HeLEX, Department of Public Health, University of Oxford, Old Road Campus, Headington, Oxford OX3 7LF, UK
Nat Rev Genet 13:371-6. 2012..Here, we give an overview of this rapidly moving field by providing an analysis of the different PCI approaches, as well as the benefits and challenges of implementing PCIs...
- From single biobanks to international networks: developing e-governanceJane Kaye
Department of Public Health, University of Oxford, Oxford, UK
Hum Genet 130:377-82. 2011..I suggest that a move to digital governance mechanisms might be a start to making research governance systems more appropriate for the 21st century...
- Lessons from European population genetic databases: comparing the law in Estonia, Iceland, Sweden and the United KingdomSusan M C Gibbons
ELSAGEN project, The Ethox Centre, University of Oxford, UK
Eur J Health Law 12:103-33. 2005..This analysis may offer some guidance for policymakers in other jurisdictions where PGDs have been proposed or are being established...
- Sample, data use and protection in biobanking in Europe: legal issuesEleni Zika
IPTS Institute for Prospective Technological Studies, Joint Research Centre, European Commission, Seville, Spain
Pharmacogenomics 9:773-81. 2008..The workshop focused on the internal linkage of data and samples stored in a biobank, and the external linkage of biobanks with secondary information resources, such as cancer registries...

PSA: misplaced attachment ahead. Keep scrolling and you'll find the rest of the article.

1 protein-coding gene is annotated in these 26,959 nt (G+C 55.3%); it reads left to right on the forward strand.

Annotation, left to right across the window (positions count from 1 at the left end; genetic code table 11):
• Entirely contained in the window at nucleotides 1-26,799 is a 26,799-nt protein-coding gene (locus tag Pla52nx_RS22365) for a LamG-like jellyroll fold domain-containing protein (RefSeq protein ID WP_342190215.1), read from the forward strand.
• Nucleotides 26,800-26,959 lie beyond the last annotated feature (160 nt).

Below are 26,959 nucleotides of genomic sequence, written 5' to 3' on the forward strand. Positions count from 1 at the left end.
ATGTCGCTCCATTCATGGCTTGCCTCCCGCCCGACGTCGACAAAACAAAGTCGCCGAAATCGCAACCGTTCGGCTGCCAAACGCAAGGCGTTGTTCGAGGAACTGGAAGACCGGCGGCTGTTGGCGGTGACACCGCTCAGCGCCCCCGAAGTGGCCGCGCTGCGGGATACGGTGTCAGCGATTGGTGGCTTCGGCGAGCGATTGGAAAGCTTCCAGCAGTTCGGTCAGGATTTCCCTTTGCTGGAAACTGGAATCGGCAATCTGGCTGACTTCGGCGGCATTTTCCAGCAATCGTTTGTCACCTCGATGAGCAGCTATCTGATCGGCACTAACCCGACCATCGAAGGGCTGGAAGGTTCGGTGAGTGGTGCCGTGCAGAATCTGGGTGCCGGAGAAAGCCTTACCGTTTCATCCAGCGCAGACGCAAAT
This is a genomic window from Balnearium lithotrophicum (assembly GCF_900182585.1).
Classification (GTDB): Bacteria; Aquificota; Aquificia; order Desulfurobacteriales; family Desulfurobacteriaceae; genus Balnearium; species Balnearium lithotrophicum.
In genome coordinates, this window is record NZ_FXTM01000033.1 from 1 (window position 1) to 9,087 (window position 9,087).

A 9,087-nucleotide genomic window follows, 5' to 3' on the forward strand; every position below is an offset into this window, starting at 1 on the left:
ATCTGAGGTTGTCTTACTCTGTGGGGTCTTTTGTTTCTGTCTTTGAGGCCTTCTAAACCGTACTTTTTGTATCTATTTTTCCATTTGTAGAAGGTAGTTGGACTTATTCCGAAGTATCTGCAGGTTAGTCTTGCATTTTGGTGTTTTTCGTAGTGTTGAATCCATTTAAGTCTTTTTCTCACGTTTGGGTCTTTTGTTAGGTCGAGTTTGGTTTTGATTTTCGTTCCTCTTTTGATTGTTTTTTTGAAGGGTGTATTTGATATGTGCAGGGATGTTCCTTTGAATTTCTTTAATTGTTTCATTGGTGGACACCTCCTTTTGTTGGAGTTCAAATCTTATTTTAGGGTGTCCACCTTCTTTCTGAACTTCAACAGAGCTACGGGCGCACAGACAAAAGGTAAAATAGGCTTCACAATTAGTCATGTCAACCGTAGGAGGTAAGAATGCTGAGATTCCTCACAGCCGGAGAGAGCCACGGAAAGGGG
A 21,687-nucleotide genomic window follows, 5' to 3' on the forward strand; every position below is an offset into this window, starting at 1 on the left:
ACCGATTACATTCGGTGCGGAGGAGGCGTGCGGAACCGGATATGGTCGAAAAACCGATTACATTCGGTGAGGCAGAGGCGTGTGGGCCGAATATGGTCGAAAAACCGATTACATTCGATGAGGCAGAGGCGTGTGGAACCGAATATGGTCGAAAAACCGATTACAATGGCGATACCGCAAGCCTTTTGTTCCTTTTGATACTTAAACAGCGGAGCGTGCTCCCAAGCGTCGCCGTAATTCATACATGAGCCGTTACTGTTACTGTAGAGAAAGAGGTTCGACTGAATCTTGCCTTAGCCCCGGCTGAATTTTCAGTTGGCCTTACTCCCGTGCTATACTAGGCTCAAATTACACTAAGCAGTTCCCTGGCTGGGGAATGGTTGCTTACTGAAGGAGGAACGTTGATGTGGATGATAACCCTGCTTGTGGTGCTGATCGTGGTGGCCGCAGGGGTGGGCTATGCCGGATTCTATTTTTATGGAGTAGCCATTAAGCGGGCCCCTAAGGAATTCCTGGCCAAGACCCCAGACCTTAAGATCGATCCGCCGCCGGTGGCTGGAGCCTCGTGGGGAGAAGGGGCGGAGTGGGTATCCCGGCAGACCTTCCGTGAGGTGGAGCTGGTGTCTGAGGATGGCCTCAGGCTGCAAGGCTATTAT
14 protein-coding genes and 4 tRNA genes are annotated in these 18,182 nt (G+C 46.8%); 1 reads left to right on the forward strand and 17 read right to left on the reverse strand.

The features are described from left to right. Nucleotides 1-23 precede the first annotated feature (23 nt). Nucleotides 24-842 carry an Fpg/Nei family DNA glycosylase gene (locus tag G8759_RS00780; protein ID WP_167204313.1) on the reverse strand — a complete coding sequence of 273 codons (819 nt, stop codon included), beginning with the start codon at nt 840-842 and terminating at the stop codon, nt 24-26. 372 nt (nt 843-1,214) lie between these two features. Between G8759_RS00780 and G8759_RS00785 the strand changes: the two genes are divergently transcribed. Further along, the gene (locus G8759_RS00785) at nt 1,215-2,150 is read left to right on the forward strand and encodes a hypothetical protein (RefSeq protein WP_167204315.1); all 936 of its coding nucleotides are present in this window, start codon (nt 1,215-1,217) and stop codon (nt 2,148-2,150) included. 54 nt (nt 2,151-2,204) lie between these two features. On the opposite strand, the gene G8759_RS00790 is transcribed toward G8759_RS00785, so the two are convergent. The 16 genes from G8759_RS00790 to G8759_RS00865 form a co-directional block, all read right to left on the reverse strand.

- Governing UK Biobank: the importance of ensuring public trustRichard Tutton
Institute for the Study of Genetics, Biorisks and Society IGBiS, University of Nottingham, Nottingham NG7 2RD, UK
Trends Biotechnol 22:284-5. 2004..Therefore, they must be considered carefully because the UK Biobank will be the first ever genetic database of a general population of this size to become operational, and will be used as a model for other projects of this kind...
- Research ethics recommendations for whole-genome research: consensus statementTimothy Caulfield
Health Law Institute, University of Alberta, Edmonton, Alberta, Canada
PLoS Biol 6:e73. 2008